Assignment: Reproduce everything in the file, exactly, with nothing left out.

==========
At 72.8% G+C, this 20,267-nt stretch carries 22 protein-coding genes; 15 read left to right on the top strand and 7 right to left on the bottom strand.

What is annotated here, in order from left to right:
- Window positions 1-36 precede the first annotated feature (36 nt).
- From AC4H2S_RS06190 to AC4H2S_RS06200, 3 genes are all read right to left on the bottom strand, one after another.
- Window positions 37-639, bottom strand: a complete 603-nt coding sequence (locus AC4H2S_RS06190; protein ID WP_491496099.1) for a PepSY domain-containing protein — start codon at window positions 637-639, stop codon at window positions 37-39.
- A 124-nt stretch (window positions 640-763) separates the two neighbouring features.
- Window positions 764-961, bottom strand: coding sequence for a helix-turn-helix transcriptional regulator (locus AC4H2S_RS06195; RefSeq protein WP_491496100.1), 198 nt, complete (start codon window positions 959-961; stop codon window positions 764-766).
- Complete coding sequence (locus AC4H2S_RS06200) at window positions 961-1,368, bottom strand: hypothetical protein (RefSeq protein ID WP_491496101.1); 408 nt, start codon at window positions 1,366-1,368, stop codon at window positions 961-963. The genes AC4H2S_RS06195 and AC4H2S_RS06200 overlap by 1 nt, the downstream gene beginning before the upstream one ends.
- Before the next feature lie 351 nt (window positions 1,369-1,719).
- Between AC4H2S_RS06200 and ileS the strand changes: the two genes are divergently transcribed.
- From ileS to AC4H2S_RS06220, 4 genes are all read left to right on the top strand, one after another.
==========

At 72.8% G+C, this 20,267-nt stretch carries 22 protein-coding genes; 15 read left to right on the top strand and 7 right to left on the bottom strand.

What is annotated here, in order from left to right:
- Window positions 1-36 precede the first annotated feature (36 nt).
- From AC4H2S_RS06190 to AC4H2S_RS06200, 3 genes are all read right to left on the bottom strand, one after another.
- Window positions 37-639, bottom strand: a complete 603-nt coding sequence (locus AC4H2S_RS06190; protein ID WP_491496099.1) for a PepSY domain-containing protein — start codon at window positions 637-639, stop codon at window positions 37-39.
- A 124-nt stretch (window positions 640-763) separates the two neighbouring features.
- Window positions 764-961, bottom strand: coding sequence for a helix-turn-helix transcriptional regulator (locus AC4H2S_RS06195; RefSeq protein WP_491496100.1), 198 nt, complete (start codon window positions 959-961; stop codon window positions 764-766).
- Complete coding sequence (locus AC4H2S_RS06200) at window positions 961-1,368, bottom strand: hypothetical protein (RefSeq protein ID WP_491496101.1); 408 nt, start codon at window positions 1,366-1,368, stop codon at window positions 961-963. The genes AC4H2S_RS06195 and AC4H2S_RS06200 overlap by 1 nt, the downstream gene beginning before the upstream one ends.
- Before the next feature lie 351 nt (window positions 1,369-1,719).
- Between AC4H2S_RS06200 and ileS the strand changes: the two genes are divergently transcribed.
- From ileS to AC4H2S_RS06220, 4 genes are all read left to right on the top strand, one after another.